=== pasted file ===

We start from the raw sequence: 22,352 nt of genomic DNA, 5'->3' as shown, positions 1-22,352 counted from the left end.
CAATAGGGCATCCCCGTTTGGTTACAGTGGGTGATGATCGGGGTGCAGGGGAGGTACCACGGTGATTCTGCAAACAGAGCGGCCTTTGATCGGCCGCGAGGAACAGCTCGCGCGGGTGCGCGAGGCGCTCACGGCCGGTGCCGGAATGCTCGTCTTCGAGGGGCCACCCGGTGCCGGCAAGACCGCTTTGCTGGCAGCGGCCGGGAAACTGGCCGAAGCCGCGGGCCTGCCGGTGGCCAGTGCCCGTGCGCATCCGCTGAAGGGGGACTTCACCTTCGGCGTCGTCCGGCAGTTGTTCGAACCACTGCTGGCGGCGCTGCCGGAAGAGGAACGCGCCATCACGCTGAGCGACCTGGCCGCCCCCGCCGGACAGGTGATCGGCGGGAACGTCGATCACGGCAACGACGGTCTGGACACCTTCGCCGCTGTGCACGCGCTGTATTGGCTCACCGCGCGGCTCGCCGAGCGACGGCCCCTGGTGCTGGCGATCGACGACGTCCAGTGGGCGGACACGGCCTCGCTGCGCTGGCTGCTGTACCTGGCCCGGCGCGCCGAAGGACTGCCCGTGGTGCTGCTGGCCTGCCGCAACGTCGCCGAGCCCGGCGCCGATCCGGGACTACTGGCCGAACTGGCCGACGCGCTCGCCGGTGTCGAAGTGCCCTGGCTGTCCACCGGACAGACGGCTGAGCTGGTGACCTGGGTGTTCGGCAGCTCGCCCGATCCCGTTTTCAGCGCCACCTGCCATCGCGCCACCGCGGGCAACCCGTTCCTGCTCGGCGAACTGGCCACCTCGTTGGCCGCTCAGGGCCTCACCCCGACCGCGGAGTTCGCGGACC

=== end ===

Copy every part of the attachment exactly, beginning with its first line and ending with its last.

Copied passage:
We start from the raw sequence: 22,352 nt of genomic DNA, 5'->3' as shown, positions 1-22,352 counted from the left end.
CAATAGGGCATCCCCGTTTGGTTACAGTGGGTGATGATCGGGGTGCAGGGGAGGTACCACGGTGATTCTGCAAACAGAGCGGCCTTTGATCGGCCGCGAGGAACAGCTCGCGCGGGTGCGCGAGGCGCTCACGGCCGGTGCCGGAATGCTCGTCTTCGAGGGGCCACCCGGTGCCGGCAAGACCGCTTTGCTGGCAGCGGCCGGGAAACTGGCCGAAGCCGCGGGCCTGCCGGTGGCCAGTGCCCGTGCGCATCCGCTGAAGGGGGACTTCACCTTCGGCGTCGTCCGGCAGTTGTTCGAACCACTGCTGGCGGCGCTGCCGGAAGAGGAACGCGCCATCACGCTGAGCGACCTGGCCGCCCCCGCCGGACAGGTGATCGGCGGGAACGTCGATCACGGCAACGACGGTCTGGACACCTTCGCCGCTGTGCACGCGCTGTATTGGCTCACCGCGCGGCTCGCCGAGCGACGGCCCCTGGTGCTGGCGATCGACGACGTCCAGTGGGCGGACACGGCCTCGCTGCGCTGGCTGCTGTACCTGGCCCGGCGCGCCGAAGGACTGCCCGTGGTGCTGCTGGCCTGCCGCAACGTCGCCGAGCCCGGCGCCGATCCGGGACTACTGGCCGAACTGGCCGACGCGCTCGCCGGTGTCGAAGTGCCCTGGCTGTCCACCGGACAGACGGCTGAGCTGGTGACCTGGGTGTTCGGCAGCTCGCCCGATCCCGTTTTCAGCGCCACCTGCCATCGCGCCACCGCGGGCAACCCGTTCCTGCTCGGCGAACTGGCCACCTCGTTGGCCGCTCAGGGCCTCACCCCGACCGCGGAGTTCGCGGACC